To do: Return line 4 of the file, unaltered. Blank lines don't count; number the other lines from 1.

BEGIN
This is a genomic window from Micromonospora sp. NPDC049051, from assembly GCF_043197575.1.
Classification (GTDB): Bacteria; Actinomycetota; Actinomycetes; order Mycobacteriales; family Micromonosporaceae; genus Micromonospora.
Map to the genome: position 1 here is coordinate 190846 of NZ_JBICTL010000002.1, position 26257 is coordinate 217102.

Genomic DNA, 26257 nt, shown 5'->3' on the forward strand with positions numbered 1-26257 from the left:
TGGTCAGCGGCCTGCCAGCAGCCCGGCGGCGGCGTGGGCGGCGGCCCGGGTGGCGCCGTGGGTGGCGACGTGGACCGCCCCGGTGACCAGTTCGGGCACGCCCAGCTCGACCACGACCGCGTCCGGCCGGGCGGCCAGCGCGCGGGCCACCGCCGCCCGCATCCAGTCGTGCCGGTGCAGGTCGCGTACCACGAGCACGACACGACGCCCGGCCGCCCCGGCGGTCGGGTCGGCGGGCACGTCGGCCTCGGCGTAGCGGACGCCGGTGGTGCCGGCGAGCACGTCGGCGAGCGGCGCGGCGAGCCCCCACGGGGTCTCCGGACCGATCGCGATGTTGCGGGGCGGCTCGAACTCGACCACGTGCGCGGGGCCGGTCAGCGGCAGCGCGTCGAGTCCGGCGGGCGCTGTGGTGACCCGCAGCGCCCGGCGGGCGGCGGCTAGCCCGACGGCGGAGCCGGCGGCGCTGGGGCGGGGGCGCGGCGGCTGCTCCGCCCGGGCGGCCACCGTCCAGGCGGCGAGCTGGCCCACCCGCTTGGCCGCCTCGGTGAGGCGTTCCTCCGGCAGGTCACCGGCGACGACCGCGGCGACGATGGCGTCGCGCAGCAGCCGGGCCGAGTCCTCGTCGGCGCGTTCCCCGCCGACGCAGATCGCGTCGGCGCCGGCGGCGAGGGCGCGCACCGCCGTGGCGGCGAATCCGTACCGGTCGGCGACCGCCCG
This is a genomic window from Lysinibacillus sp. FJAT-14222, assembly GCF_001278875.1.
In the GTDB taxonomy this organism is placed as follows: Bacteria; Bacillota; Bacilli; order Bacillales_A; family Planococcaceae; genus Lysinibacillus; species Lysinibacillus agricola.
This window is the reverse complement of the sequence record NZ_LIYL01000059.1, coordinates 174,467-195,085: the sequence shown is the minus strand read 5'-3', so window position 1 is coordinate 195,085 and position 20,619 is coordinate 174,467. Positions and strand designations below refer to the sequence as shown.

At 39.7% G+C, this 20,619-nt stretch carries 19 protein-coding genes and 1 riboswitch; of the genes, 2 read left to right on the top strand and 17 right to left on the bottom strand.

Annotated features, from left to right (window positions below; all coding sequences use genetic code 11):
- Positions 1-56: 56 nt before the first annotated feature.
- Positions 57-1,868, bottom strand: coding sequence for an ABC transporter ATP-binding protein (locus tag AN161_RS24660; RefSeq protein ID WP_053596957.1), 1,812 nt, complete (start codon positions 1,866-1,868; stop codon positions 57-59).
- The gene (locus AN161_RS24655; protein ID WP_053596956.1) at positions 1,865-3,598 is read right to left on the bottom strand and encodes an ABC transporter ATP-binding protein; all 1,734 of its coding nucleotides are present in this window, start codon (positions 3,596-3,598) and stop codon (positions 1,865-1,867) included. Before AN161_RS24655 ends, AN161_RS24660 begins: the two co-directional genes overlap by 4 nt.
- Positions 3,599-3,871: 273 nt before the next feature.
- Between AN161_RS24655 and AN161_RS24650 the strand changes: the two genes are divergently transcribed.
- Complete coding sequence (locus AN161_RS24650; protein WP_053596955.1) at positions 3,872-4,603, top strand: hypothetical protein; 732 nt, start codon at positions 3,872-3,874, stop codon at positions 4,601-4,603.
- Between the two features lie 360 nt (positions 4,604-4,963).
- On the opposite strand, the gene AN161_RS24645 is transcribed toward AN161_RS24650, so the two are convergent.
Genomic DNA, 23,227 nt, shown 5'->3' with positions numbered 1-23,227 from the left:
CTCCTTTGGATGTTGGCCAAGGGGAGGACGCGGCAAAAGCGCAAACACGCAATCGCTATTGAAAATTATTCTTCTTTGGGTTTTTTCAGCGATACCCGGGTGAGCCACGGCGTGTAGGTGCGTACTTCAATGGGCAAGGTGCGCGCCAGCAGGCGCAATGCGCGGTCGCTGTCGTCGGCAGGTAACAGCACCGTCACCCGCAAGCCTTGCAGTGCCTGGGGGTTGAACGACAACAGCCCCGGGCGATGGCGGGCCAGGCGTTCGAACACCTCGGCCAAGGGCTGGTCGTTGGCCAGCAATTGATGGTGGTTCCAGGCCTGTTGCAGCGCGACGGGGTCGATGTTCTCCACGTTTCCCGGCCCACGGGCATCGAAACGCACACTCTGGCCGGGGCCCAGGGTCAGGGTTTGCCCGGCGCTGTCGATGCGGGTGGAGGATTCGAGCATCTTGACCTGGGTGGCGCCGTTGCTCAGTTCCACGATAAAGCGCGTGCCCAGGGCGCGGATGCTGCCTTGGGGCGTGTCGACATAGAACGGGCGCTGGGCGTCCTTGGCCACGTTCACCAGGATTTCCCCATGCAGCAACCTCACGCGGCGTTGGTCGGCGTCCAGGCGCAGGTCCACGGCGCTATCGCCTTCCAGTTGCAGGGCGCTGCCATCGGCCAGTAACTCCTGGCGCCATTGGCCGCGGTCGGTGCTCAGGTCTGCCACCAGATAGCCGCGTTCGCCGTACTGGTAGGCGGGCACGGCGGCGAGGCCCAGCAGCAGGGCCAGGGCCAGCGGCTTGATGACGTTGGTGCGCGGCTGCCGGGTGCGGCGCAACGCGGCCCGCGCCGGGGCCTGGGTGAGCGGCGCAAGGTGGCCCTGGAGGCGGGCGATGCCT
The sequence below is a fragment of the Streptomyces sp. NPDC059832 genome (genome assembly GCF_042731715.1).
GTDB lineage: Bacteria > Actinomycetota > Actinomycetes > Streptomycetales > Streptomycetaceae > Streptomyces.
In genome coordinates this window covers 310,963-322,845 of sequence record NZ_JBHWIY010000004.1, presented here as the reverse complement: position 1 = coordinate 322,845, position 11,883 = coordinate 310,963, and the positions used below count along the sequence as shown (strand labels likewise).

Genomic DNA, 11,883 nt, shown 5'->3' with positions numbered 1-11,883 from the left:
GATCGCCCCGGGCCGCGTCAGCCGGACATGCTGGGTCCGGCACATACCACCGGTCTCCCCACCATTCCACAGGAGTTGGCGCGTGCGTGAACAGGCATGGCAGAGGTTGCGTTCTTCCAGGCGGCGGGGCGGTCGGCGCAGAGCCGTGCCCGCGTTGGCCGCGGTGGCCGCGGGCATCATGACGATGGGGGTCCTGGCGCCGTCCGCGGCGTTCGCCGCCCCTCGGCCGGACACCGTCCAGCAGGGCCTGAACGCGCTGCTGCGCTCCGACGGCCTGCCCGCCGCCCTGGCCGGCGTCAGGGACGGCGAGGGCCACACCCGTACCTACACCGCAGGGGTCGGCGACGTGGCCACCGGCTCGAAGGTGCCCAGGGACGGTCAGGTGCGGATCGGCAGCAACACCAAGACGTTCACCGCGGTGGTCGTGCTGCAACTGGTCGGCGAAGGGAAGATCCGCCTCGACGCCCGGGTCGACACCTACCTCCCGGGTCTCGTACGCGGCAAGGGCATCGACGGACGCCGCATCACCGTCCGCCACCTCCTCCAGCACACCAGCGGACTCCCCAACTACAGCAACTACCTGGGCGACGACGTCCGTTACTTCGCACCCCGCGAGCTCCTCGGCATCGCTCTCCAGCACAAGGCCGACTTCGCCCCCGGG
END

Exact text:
Genomic DNA, 26257 nt, shown 5'->3' on the forward strand with positions numbered 1-26257 from the left: